The stigma that surrounds violent video games is still very apparent today. In spite of this stigma, many parents continue to allow their adolescents to play, disregarding the warning signs. My husband’s hobby of choice is video games, violent ones in particular. He has expressed his excitement for bonding with our daughter one day by playing video games together, so, I know at some point my daughter will come running to me asking, “Mommy, can I please play that cool video game with daddy”. The debate in my household is whether or not our daughter will be playing violent video games. My research has decided it is not a good idea to allow my young daughter to play violent video games because of the many risks associated with them.
My first concern with violent video games are the chances of heightened aggression, especially with myself coming from a family with a long line of aggressive disorders. I have worked very hard to get to where I am today after suffering from PTSD as an adolescent, and I do not want my daughter to be around any kind of violence, fictional or real. Jack Hollingdale and Tobias Greitemeyer, researchers for the School of Psychology, in the United Kingdom, tested 101 participant’s aggression levels when playing violent video games online. The findings concluded, “that both playing violent video games online and offline compared to playing neutral video games increases aggression” (Hollingdale).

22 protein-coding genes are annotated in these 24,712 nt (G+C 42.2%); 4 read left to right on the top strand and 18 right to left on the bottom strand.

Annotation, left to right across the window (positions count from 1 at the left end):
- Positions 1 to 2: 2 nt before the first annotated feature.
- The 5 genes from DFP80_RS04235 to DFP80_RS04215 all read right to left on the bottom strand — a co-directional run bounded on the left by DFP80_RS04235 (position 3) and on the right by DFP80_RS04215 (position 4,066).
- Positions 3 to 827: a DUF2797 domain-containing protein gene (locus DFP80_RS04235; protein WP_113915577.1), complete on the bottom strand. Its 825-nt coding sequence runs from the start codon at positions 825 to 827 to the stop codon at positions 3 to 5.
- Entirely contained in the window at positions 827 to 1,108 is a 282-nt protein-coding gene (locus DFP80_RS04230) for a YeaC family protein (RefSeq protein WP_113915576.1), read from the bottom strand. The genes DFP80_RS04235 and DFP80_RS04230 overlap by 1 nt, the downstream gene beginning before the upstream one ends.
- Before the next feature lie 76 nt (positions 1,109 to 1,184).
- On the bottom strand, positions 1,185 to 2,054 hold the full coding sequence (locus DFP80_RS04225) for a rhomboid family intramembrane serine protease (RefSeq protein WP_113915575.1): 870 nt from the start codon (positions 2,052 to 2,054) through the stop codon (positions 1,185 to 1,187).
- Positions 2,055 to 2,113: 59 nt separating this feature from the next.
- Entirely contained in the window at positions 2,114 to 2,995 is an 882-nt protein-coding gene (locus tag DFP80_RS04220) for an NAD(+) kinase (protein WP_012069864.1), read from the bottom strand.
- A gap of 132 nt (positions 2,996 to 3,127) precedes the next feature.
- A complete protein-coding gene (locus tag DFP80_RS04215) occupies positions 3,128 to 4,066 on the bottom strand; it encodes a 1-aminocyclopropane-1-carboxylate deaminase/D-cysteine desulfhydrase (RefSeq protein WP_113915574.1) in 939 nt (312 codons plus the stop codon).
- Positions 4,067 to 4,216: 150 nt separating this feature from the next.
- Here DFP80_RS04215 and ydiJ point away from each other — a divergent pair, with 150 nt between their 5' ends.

Another study conducted by Craig Anderson and Christine Murphy, researchers for the Department of Psychology at Iowa State University, focused solely on ninety-one female undergraduates. I was particularly intrigued by this study because it is based on only female participants. During the study, “33 played a violent video game with a female protagonist; 30 played a violent video game with a male protagonist; 27 played a nonviolent video game” (Anderson). The final analysis concluded that, both groups that played the violent game were positively identified to have an increase in aggression (Anderson).
The participants who used a female character though had higher levels of aggression than the ones who used a male character; this was associated with a revenge aggression attribute (Anderson). In society today, I witness many adolescents being extremely defiant to their parents in very aggressive ways, and I wonder if violent video games may play a part in their actions. I cannot risk my daughter acting out in ways that imitate violent episodes in the game, especially when may be at risk for aggressive disorders, as they are hereditary.